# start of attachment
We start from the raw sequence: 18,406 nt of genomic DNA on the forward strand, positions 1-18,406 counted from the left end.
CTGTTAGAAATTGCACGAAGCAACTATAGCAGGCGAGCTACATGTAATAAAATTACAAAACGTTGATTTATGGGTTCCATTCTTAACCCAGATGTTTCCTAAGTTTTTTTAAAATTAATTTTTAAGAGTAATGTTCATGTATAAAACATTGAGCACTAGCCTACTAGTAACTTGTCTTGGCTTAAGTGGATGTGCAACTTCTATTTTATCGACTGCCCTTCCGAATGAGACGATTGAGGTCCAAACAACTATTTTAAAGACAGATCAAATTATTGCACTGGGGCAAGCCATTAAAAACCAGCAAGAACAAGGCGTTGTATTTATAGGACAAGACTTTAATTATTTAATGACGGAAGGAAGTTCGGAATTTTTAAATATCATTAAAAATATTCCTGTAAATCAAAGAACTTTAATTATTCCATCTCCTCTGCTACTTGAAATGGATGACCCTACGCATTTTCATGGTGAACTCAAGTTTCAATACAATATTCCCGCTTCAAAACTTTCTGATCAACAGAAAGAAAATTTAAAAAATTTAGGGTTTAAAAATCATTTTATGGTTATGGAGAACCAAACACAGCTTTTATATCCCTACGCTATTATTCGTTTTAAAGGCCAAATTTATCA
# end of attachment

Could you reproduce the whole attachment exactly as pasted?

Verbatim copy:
We start from the raw sequence: 18,406 nt of genomic DNA on the forward strand, positions 1-18,406 counted from the left end.
CTGTTAGAAATTGCACGAAGCAACTATAGCAGGCGAGCTACATGTAATAAAATTACAAAACGTTGATTTATGGGTTCCATTCTTAACCCAGATGTTTCCTAAGTTTTTTTAAAATTAATTTTTAAGAGTAATGTTCATGTATAAAACATTGAGCACTAGCCTACTAGTAACTTGTCTTGGCTTAAGTGGATGTGCAACTTCTATTTTATCGACTGCCCTTCCGAATGAGACGATTGAGGTCCAAACAACTATTTTAAAGACAGATCAAATTATTGCACTGGGGCAAGCCATTAAAAACCAGCAAGAACAAGGCGTTGTATTTATAGGACAAGACTTTAATTATTTAATGACGGAAGGAAGTTCGGAATTTTTAAATATCATTAAAAATATTCCTGTAAATCAAAGAACTTTAATTATTCCATCTCCTCTGCTACTTGAAATGGATGACCCTACGCATTTTCATGGTGAACTCAAGTTTCAATACAATATTCCCGCTTCAAAACTTTCTGATCAACAGAAAGAAAATTTAAAAAATTTAGGGTTTAAAAATCATTTTATGGTTATGGAGAACCAAACACAGCTTTTATATCCCTACGCTATTATTCGTTTTAAAGGCCAAATTTATCA